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    August 24, 2007 by Brandy Vencel

    In a homeschool, the children aren’t often expelled {if at all}, but certain books might be. It is still the first week, and we’ve already had our first expulsion.

    Before I give away the title, please indulge me in an explanation.

    Once upon a time, a long, long time ago, about last Friday, I was reading the chapter Principles for the Study of Literature in Teaching the Trivium. In this chapter, different guidelines are suggested for knowing where to draw the line in literature. Discernment is needed to know not only what to read, but also when. As an extreme example, Darwin at 18 before leaving for college to major in science might be helpful, while Darwin at age 6 would probably qualify as deserving of a millstone necklace.

    I will admit right now that I have a deep affection for The Little Prince. I particularly love the second half of the book.

    When I put it on our booklist, my purpose was twofold: {1} Fill time until we hit the used bookstore and buy our real schoolbooks, and {2} Expose the children to this book I love.

    Apparently, I failed to see it through a child’s eyes. It is amazing how my opinion of something changes when my children are exposed to it. I was reading it aloud, when suddenly the words became gravel in my mouth. Here are a couple of the places I faltered:

    Grown-ups never understand anything by themselves, and it is tiresome for children to be always and forever explaining things to them.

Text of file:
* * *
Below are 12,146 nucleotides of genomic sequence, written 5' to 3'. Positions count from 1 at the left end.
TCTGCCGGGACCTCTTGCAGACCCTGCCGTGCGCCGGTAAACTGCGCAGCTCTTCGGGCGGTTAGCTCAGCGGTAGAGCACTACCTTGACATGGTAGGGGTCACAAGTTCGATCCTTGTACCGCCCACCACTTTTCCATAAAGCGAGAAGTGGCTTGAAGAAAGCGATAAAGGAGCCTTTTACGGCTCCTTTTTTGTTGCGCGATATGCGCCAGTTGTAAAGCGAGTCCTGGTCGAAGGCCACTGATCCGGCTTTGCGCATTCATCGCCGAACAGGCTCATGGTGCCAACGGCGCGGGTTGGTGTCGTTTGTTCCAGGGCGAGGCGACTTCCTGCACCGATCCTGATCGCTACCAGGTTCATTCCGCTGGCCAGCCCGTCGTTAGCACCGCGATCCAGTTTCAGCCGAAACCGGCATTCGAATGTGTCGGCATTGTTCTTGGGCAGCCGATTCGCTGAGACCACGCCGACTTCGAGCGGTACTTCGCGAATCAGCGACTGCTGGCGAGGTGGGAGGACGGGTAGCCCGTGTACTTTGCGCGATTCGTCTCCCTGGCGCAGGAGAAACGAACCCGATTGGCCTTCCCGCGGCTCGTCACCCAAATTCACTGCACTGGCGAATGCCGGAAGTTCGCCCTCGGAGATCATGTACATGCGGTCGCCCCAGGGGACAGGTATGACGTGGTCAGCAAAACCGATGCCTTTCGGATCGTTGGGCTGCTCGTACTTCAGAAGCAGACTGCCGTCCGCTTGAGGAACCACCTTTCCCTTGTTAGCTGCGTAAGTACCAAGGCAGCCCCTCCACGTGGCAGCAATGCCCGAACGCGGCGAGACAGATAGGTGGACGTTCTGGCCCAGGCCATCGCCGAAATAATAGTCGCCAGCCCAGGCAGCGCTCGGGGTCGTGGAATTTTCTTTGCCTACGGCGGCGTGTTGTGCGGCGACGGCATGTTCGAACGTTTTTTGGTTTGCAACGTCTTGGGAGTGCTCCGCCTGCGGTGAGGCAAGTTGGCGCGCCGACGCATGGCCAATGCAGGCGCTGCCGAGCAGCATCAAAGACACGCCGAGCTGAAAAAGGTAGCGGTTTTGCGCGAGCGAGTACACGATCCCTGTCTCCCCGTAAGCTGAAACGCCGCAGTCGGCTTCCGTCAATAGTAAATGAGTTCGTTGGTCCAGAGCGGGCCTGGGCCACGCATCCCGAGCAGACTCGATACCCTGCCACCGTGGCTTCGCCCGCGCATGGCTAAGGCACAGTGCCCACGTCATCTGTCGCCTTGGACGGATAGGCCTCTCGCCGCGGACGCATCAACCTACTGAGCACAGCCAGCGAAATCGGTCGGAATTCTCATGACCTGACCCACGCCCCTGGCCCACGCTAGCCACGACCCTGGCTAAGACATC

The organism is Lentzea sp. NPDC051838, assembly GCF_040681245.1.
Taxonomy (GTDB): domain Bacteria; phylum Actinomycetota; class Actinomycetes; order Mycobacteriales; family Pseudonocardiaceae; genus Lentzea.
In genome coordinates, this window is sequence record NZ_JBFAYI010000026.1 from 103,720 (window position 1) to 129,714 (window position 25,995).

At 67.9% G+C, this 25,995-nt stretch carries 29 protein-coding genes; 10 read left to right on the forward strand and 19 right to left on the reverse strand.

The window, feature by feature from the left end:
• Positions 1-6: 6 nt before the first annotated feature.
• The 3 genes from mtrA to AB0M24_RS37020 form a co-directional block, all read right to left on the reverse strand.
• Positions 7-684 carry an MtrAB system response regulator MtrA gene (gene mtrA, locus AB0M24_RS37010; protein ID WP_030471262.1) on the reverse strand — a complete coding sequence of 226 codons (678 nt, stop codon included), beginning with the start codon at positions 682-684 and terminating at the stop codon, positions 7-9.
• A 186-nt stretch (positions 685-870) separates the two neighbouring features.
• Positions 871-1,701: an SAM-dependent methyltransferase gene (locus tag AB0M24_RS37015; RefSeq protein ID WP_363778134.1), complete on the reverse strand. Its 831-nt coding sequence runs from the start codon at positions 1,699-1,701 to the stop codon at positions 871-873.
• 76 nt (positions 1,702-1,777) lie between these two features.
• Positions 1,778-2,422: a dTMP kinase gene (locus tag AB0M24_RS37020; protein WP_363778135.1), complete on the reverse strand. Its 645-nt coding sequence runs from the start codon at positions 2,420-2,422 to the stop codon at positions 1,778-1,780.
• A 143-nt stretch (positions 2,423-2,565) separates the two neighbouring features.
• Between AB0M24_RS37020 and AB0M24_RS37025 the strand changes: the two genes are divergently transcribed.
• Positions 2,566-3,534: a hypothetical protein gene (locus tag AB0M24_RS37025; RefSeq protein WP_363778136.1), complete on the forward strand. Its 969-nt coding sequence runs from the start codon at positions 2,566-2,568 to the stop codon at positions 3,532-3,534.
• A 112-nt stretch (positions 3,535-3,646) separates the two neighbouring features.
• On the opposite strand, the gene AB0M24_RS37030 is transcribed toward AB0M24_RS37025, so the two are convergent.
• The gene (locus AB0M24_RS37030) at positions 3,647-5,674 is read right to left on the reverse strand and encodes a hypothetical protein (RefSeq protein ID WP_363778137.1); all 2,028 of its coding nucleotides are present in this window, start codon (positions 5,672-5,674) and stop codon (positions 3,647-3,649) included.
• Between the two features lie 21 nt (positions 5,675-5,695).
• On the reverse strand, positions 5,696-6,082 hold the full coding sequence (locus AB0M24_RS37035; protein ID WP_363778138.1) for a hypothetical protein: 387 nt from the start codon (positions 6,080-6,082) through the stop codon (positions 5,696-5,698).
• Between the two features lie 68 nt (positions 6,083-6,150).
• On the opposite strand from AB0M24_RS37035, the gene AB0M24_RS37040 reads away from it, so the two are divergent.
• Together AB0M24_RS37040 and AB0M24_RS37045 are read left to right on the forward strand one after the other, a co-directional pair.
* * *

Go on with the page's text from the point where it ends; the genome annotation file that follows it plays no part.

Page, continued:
They [grown-ups] are like that. One must not hold it against them. Children should always show great forbearance toward grown-up people.

    I put the book down, looked at my son, and said we weren’t going to be reading the book any longer. He was disappointed, so I explained myself a bit, and moved on. He has most likely forgotten about this already.

    Reading this book as an adult Christian, I always throw the word “grown-up” into the category of a modern materialist mind. Hard science is the name of the game, the system is closed, and there is little appreciation for mysteries, miracles, or true Matters of Importance. I use my worldview to interpret the text in a way that makes the author’s statements quite fitting.

    But children do not think this way. Children do not have a worldview. They are building a worldview. This is one of the major differences between children and adults. And a child reading this book may be led to believe that being a grown-up is somewhat distasteful, and that there is a way in which he might be superior to grown-ups.

    My son was not born to be a child. He was born to be a man. To read something like this to him at this tender age is to risk leading him in the wrong direction. There is time enough for using this book to help him determine what kind of grown-up he might want to be. When he is old enough, I will read the book to him, the same way I read the book aloud to his father when we were, oh, probably 21-years-old.

    Until then, we will wait until our bookstore extravaganza, and spend a little extra time running wildly through the sprinklers.

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    1 Comment

  • Reply Crunchy_Conservative June 13, 2012 at 2:48 am

    This was so good to read. “My son was not born to be a child. He was born to be a man. To read something like this to him at this tender age is to risk leading him in the wrong direction.” I shared the same frustrations while reading Peter Pan. I actually edited a bit, even though I wasn’t sure if it would be better to stop reading the book. In a couple places I pointed out my disagreements and let my daughter mull it over.

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